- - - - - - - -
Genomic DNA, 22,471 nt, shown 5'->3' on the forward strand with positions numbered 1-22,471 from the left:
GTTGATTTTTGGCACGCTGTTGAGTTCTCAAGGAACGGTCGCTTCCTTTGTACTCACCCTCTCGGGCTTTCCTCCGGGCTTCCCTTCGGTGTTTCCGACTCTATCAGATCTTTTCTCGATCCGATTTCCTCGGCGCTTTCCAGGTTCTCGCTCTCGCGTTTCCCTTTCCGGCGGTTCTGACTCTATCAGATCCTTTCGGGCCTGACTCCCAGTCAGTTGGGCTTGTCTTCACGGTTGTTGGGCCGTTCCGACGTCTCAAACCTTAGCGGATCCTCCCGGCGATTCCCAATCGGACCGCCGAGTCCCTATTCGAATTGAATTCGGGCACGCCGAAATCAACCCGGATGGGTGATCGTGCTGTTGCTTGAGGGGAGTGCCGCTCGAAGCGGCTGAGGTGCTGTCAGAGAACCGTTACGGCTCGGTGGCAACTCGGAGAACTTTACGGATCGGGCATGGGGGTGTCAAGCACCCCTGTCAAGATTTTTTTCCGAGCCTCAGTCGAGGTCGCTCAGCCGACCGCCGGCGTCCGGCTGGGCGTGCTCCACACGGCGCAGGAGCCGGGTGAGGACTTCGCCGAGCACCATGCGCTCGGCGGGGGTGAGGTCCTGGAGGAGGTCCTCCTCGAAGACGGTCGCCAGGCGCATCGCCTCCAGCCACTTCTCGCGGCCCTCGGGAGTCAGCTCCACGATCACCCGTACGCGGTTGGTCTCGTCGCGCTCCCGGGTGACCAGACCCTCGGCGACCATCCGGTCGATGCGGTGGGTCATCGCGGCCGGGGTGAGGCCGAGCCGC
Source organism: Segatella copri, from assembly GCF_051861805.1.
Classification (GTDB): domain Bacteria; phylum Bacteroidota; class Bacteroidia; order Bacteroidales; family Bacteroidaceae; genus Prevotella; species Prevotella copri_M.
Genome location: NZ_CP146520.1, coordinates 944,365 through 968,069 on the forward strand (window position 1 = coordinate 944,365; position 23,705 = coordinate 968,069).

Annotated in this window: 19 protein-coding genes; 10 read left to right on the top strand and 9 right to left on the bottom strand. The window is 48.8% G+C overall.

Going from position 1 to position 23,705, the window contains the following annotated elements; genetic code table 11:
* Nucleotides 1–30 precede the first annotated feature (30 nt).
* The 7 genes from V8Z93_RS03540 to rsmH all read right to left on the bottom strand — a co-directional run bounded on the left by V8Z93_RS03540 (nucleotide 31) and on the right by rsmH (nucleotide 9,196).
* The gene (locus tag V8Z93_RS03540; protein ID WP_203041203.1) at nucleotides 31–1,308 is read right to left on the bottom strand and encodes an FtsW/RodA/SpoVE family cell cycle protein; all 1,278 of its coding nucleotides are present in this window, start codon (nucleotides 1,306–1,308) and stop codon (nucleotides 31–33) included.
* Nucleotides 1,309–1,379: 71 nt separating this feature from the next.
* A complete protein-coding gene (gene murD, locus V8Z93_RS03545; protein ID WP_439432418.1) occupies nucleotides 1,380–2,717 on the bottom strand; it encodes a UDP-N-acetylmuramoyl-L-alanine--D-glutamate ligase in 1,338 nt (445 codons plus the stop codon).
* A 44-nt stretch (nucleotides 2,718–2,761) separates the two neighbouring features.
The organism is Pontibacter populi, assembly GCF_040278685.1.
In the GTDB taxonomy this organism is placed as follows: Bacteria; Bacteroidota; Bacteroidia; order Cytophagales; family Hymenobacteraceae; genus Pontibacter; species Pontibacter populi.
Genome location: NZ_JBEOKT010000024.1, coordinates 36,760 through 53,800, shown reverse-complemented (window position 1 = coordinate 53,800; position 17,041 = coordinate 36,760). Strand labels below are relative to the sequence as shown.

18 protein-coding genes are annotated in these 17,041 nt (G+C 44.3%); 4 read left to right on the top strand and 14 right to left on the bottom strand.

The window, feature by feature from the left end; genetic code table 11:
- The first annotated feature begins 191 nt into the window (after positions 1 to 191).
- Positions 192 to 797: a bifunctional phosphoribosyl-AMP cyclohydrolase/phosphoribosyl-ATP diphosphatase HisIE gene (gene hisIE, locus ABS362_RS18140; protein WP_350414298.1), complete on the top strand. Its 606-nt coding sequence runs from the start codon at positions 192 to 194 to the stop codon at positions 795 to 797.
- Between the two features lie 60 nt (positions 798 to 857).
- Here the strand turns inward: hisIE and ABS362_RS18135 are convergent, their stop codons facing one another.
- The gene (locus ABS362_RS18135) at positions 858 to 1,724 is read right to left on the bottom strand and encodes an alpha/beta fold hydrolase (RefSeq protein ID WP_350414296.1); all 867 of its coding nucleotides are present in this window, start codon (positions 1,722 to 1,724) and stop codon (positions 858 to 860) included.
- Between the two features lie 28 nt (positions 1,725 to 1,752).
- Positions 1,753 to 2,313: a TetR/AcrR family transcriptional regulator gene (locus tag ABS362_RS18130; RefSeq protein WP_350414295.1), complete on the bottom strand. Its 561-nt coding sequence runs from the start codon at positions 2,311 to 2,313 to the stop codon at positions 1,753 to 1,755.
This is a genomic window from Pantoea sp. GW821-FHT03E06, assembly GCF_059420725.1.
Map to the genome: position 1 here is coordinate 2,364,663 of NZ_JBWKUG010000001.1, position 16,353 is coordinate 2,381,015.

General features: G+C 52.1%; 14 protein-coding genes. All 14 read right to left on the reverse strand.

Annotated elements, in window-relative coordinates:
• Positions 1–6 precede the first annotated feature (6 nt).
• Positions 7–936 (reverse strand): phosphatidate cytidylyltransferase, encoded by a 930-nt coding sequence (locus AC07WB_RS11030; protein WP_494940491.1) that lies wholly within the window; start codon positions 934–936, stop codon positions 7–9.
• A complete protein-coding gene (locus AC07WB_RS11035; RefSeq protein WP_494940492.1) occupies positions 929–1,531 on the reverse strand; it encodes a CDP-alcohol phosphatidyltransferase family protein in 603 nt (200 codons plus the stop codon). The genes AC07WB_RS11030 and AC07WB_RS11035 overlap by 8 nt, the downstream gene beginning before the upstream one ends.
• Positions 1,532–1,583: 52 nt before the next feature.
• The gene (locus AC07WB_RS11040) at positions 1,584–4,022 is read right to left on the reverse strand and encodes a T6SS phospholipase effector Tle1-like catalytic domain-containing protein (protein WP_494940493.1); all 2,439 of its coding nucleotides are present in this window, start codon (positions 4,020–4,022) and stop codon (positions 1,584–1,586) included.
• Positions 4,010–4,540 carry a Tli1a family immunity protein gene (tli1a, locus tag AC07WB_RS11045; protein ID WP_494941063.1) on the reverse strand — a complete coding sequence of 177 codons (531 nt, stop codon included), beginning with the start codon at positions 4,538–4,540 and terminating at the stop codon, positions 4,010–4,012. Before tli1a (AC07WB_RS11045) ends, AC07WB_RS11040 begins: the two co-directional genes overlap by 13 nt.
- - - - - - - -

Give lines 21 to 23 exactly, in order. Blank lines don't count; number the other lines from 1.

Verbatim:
- Between the two features lie 60 nt (positions 798 to 857).
- Here the strand turns inward: hisIE and ABS362_RS18135 are convergent, their stop codons facing one another.
- The gene (locus ABS362_RS18135) at positions 858 to 1,724 is read right to left on the bottom strand and encodes an alpha/beta fold hydrolase (RefSeq protein ID WP_350414296.1); all 867 of its coding nucleotides are present in this window, start codon (positions 1,722 to 1,724) and stop codon (positions 858 to 860) included.